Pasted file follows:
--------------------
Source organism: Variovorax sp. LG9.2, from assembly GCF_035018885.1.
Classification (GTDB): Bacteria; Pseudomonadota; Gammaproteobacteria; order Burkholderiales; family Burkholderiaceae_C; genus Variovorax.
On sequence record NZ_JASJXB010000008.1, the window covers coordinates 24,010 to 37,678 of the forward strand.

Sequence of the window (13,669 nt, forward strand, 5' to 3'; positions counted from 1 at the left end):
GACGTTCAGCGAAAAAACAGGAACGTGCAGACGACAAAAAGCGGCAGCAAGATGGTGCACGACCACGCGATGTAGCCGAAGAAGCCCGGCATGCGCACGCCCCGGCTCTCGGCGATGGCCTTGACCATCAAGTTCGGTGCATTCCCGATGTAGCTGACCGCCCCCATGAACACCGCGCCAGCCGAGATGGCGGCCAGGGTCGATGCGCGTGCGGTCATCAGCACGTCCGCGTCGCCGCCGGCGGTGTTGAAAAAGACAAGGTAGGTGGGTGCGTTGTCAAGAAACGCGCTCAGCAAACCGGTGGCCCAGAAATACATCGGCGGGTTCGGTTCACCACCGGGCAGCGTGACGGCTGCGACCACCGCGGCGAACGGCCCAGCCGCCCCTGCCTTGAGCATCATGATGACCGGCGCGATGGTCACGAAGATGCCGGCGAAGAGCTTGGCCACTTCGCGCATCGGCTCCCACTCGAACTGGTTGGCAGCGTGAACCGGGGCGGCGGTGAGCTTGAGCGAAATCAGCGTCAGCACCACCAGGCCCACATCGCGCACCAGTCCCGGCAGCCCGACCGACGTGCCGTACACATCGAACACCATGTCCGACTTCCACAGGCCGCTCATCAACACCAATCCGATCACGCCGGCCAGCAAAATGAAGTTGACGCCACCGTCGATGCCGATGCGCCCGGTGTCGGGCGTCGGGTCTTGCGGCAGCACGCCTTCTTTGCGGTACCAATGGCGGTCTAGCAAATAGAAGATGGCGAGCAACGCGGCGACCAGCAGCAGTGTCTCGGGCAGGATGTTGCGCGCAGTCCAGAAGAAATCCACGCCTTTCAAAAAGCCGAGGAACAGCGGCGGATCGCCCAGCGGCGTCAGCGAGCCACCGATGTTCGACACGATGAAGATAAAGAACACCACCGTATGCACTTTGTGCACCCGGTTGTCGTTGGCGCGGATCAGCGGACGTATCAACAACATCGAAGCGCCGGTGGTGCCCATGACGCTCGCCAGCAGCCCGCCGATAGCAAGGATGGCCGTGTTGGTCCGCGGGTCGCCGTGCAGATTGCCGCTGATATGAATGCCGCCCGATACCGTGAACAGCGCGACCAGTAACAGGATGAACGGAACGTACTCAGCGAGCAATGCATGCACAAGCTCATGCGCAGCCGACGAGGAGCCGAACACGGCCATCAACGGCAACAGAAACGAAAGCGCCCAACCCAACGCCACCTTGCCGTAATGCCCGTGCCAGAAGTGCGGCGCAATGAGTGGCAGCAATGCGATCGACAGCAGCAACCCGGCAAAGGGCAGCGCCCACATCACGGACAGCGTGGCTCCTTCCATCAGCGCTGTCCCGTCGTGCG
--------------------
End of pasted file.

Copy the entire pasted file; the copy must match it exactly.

Source organism: Variovorax sp. LG9.2, from assembly GCF_035018885.1.
Classification (GTDB): Bacteria; Pseudomonadota; Gammaproteobacteria; order Burkholderiales; family Burkholderiaceae_C; genus Variovorax.
On sequence record NZ_JASJXB010000008.1, the window covers coordinates 24,010 to 37,678 of the forward strand.

Sequence of the window (13,669 nt, forward strand, 5' to 3'; positions counted from 1 at the left end):
GACGTTCAGCGAAAAAACAGGAACGTGCAGACGACAAAAAGCGGCAGCAAGATGGTGCACGACCACGCGATGTAGCCGAAGAAGCCCGGCATGCGCACGCCCCGGCTCTCGGCGATGGCCTTGACCATCAAGTTCGGTGCATTCCCGATGTAGCTGACCGCCCCCATGAACACCGCGCCAGCCGAGATGGCGGCCAGGGTCGATGCGCGTGCGGTCATCAGCACGTCCGCGTCGCCGCCGGCGGTGTTGAAAAAGACAAGGTAGGTGGGTGCGTTGTCAAGAAACGCGCTCAGCAAACCGGTGGCCCAGAAATACATCGGCGGGTTCGGTTCACCACCGGGCAGCGTGACGGCTGCGACCACCGCGGCGAACGGCCCAGCCGCCCCTGCCTTGAGCATCATGATGACCGGCGCGATGGTCACGAAGATGCCGGCGAAGAGCTTGGCCACTTCGCGCATCGGCTCCCACTCGAACTGGTTGGCAGCGTGAACCGGGGCGGCGGTGAGCTTGAGCGAAATCAGCGTCAGCACCACCAGGCCCACATCGCGCACCAGTCCCGGCAGCCCGACCGACGTGCCGTACACATCGAACACCATGTCCGACTTCCACAGGCCGCTCATCAACACCAATCCGATCACGCCGGCCAGCAAAATGAAGTTGACGCCACCGTCGATGCCGATGCGCCCGGTGTCGGGCGTCGGGTCTTGCGGCAGCACGCCTTCTTTGCGGTACCAATGGCGGTCTAGCAAATAGAAGATGGCGAGCAACGCGGCGACCAGCAGCAGTGTCTCGGGCAGGATGTTGCGCGCAGTCCAGAAGAAATCCACGCCTTTCAAAAAGCCGAGGAACAGCGGCGGATCGCCCAGCGGCGTCAGCGAGCCACCGATGTTCGACACGATGAAGATAAAGAACACCACCGTATGCACTTTGTGCACCCGGTTGTCGTTGGCGCGGATCAGCGGACGTATCAACAACATCGAAGCGCCGGTGGTGCCCATGACGCTCGCCAGCAGCCCGCCGATAGCAAGGATGGCCGTGTTGGTCCGCGGGTCGCCGTGCAGATTGCCGCTGATATGAATGCCGCCCGATACCGTGAACAGCGCGACCAGTAACAGGATGAACGGAACGTACTCAGCGAGCAATGCATGCACAAGCTCATGCGCAGCCGACGAGGAGCCGAACACGGCCATCAACGGCAACAGAAACGAAAGCGCCCAACCCAACGCCACCTTGCCGTAATGCCCGTGCCAGAAGTGCGGCGCAATGAGTGGCAGCAATGCGATCGACAGCAGCAACCCGGCAAAGGGCAGCGCCCACATCACGGACAGCGTGGCTCCTTCCATCAGCGCTGTCCCGTCGTGCG